How Our Social Distanced World Reminds Us Of The Importance Of Real World Interactions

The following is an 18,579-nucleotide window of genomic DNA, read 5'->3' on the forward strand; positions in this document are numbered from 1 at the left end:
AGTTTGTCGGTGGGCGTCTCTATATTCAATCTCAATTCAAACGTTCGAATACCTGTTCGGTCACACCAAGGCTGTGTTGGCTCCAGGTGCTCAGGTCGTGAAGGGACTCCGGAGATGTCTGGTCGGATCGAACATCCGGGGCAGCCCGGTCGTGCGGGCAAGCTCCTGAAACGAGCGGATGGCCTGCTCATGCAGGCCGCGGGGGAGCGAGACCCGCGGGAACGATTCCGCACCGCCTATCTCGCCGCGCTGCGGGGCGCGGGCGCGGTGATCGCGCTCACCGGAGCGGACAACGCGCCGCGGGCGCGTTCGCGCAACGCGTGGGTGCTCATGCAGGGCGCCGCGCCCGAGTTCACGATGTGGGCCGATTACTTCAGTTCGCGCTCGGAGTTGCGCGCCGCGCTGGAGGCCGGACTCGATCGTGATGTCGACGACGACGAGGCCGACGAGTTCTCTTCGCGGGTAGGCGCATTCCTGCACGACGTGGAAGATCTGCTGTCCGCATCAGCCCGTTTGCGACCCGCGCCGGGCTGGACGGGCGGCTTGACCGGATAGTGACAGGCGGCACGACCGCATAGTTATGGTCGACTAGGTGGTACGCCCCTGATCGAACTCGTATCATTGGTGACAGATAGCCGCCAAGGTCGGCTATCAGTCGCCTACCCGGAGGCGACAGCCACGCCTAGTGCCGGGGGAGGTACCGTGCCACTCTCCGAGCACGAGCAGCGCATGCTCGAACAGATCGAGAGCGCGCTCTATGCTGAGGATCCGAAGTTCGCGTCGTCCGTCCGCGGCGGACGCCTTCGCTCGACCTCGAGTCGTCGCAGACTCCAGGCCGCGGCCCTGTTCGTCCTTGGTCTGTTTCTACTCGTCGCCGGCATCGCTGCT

The discussion surrounding virtual learning is a complicated one. While flawed, no one individual is quite responsible for these flaws that seem to plague (no pun intended) all those involved. We could stand around all day and point fingers at inadequate and overcomplicated software, lack of student participation or motivation, or technological ineptitude on the end of the teachers, but these conversations rarely end in anything other than wounded pride and burned bridges. We are all in a new era of technological-based communications and interactions whether we like it or not, yet these virtual times have made one concept all too clear: technology will never replicate the subtlety and complexity involved in true human social interaction. While never may be a strong word, I believe that even while technology progresses and develops at the rapid paces we have all witnessed over the past few decades, there are aspects of human interaction that cannot be replicated due to how detailed these aspects are. This idea was only brought to mind because of my experience through virtual learning. Before virtual learning, I would be hard-pressed to identify the aspects of human interaction beyond speech that impacted the message one intended to communicate, but after more experience on zoom meetings than I ever wished to have, I now understand the importance of body language, tone, atmosphere, eye contact, and even the distance between you and the person talking, and how they all impact the meaning of what is truly behind stated from one person to another. Details such as specific and eyebrow movement or the reaction of one’s face to what has been said gives numerous social cues to the listener, yet we take in this information, digesting it to change our view of the interaction without ever being formally taught what these social cues imply. While in kindergarten we were taught to be kind to one another while the fundamental aspects of a healthy social interaction were explained to us, the nuances that are so valuable to each and every conversation were taught through social experience, not a class. Due to this, they are not commonly discussed, but also not standardized. These social cues differ greatly across cultures and groups, and can often lead to confusion and miscommunication that is never pointed out. While a basic psych class may discuss these cues, this virtual learning experience has exposed me to the importance of these social cues, and I hope that this virtual learning has impacted many others the same way, stressing the importance of the social intricacies we are all various levels of fluent in. Once the world starts spinning again I believe we might find a shift in society across the world, a shift we can’t quite identify. We might find ourselves in a society more conscious than ever of the social cues and ideas we send not with our mouths, but with our tones, our bodies, and our eyes. 

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